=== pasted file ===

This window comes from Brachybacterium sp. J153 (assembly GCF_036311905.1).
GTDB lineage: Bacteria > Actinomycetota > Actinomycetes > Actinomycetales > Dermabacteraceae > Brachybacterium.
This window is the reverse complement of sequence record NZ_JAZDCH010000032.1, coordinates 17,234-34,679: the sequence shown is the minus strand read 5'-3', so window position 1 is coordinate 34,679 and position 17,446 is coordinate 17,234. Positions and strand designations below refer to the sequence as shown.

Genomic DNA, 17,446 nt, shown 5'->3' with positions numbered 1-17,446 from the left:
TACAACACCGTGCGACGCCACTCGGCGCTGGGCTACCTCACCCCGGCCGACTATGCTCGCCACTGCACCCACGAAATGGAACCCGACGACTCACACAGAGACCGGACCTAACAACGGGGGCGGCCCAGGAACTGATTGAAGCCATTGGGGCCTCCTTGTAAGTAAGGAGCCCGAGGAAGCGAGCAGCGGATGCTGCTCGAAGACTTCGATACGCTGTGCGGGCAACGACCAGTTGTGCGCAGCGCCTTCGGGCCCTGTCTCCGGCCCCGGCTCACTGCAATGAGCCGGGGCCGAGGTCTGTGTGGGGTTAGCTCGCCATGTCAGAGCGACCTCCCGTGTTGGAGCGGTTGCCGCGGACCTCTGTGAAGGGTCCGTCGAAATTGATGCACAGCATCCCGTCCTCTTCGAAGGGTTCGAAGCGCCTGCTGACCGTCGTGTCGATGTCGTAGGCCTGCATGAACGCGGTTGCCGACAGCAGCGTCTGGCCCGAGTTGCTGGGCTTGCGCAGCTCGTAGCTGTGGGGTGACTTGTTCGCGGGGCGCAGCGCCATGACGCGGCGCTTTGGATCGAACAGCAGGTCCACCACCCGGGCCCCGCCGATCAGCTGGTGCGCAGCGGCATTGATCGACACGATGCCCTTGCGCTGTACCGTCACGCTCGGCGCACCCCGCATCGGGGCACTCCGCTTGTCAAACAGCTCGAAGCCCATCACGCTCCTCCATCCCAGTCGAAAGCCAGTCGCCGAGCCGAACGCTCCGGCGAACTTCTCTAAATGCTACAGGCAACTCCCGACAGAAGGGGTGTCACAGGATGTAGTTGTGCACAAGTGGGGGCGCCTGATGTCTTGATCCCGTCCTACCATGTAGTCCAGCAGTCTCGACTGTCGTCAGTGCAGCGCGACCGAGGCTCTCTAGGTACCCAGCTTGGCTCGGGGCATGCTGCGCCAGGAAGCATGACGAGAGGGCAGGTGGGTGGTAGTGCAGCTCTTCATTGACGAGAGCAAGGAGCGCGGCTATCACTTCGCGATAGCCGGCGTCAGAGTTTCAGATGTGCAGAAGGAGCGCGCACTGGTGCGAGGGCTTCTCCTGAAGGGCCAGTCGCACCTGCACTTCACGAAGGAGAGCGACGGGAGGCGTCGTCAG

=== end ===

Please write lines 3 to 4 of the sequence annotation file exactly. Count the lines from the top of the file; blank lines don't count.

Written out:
This window is the reverse complement of sequence record NZ_JAZDCH010000032.1, coordinates 17,234-34,679: the sequence shown is the minus strand read 5'-3', so window position 1 is coordinate 34,679 and position 17,446 is coordinate 17,234. Positions and strand designations below refer to the sequence as shown.

Genomic DNA, 17,446 nt, shown 5'->3' with positions numbered 1-17,446 from the left: